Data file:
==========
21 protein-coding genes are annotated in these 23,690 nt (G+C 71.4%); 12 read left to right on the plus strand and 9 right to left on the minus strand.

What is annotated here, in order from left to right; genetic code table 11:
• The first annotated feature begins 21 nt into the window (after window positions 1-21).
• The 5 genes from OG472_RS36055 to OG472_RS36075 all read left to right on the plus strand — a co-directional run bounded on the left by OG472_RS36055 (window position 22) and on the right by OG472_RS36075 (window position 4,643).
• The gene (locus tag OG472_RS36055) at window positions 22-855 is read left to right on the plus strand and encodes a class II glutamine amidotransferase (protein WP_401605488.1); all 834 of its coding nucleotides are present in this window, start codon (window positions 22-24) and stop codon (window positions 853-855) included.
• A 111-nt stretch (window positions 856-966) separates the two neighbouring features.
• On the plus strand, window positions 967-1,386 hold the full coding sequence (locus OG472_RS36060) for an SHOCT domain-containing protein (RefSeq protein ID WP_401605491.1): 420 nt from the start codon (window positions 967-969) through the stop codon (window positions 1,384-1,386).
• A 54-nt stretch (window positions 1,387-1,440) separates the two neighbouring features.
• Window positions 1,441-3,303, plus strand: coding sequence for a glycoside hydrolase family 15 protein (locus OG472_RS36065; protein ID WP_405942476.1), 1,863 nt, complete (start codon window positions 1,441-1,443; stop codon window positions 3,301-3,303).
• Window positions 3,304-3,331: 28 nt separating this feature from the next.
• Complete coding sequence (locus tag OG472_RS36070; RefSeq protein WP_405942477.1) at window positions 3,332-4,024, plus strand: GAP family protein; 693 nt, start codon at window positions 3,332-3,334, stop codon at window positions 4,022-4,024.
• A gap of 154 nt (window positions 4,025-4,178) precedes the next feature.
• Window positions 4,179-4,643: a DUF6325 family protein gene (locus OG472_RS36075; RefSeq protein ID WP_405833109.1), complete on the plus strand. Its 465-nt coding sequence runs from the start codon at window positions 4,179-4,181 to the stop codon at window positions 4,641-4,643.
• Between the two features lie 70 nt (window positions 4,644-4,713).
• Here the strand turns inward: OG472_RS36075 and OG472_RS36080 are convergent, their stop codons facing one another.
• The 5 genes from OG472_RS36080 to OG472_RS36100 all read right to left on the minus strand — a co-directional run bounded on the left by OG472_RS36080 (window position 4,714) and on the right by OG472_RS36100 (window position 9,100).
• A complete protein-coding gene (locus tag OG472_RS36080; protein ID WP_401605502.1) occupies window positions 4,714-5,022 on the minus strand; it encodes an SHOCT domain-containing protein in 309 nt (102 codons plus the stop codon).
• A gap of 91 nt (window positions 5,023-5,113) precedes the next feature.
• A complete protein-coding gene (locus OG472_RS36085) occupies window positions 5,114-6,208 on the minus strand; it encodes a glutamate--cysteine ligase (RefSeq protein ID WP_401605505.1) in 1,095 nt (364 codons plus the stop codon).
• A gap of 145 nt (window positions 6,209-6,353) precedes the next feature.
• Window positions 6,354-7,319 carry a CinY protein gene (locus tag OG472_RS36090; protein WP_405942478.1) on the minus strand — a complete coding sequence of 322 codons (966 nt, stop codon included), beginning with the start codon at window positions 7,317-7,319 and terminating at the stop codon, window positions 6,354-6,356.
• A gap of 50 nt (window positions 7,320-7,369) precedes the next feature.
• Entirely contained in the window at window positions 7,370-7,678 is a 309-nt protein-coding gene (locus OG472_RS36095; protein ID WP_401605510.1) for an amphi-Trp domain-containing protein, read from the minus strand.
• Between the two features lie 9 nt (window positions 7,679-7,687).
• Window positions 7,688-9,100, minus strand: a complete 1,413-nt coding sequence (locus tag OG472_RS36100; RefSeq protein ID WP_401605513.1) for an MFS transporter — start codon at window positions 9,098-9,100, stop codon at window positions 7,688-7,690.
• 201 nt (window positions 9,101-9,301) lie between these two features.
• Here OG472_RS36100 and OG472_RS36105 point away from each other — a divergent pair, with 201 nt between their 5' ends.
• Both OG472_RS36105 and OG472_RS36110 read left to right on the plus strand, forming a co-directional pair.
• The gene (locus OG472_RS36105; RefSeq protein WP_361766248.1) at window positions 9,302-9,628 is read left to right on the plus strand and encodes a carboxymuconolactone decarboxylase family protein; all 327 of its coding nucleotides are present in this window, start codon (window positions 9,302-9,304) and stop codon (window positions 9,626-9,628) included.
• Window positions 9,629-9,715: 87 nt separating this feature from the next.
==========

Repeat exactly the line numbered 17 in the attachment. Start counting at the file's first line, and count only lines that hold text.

• A complete protein-coding gene (locus tag OG472_RS36080; protein ID WP_401605502.1) occupies window positions 4,714-5,022 on the minus strand; it encodes an SHOCT domain-containing protein in 309 nt (102 codons plus the stop codon).